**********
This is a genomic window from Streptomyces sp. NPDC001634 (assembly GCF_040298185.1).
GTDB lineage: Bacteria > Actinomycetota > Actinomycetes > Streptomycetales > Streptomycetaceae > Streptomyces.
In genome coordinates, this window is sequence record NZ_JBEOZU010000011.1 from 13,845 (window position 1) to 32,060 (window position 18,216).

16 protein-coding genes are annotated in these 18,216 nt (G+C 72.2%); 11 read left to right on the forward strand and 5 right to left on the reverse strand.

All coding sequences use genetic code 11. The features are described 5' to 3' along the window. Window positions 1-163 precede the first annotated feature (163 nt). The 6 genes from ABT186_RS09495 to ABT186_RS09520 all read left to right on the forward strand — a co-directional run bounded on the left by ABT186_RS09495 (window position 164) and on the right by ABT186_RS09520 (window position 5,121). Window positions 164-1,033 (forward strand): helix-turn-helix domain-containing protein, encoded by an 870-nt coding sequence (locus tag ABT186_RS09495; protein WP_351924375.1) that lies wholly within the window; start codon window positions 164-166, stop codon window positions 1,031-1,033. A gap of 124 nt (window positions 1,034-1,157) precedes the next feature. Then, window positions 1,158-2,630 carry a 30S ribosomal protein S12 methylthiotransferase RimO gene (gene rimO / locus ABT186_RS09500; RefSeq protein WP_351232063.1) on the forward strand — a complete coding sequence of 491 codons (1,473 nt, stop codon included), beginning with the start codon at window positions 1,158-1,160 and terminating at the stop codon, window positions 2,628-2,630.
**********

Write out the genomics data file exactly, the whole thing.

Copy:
This is a genomic window from Streptomyces sp. NPDC001634 (assembly GCF_040298185.1).
GTDB lineage: Bacteria > Actinomycetota > Actinomycetes > Streptomycetales > Streptomycetaceae > Streptomyces.
In genome coordinates, this window is sequence record NZ_JBEOZU010000011.1 from 13,845 (window position 1) to 32,060 (window position 18,216).

16 protein-coding genes are annotated in these 18,216 nt (G+C 72.2%); 11 read left to right on the forward strand and 5 right to left on the reverse strand.

All coding sequences use genetic code 11. The features are described 5' to 3' along the window. Window positions 1-163 precede the first annotated feature (163 nt). The 6 genes from ABT186_RS09495 to ABT186_RS09520 all read left to right on the forward strand — a co-directional run bounded on the left by ABT186_RS09495 (window position 164) and on the right by ABT186_RS09520 (window position 5,121). Window positions 164-1,033 (forward strand): helix-turn-helix domain-containing protein, encoded by an 870-nt coding sequence (locus tag ABT186_RS09495; protein WP_351924375.1) that lies wholly within the window; start codon window positions 164-166, stop codon window positions 1,031-1,033. A gap of 124 nt (window positions 1,034-1,157) precedes the next feature. Then, window positions 1,158-2,630 carry a 30S ribosomal protein S12 methylthiotransferase RimO gene (gene rimO / locus ABT186_RS09500; RefSeq protein WP_351232063.1) on the forward strand — a complete coding sequence of 491 codons (1,473 nt, stop codon included), beginning with the start codon at window positions 1,158-1,160 and terminating at the stop codon, window positions 2,628-2,630.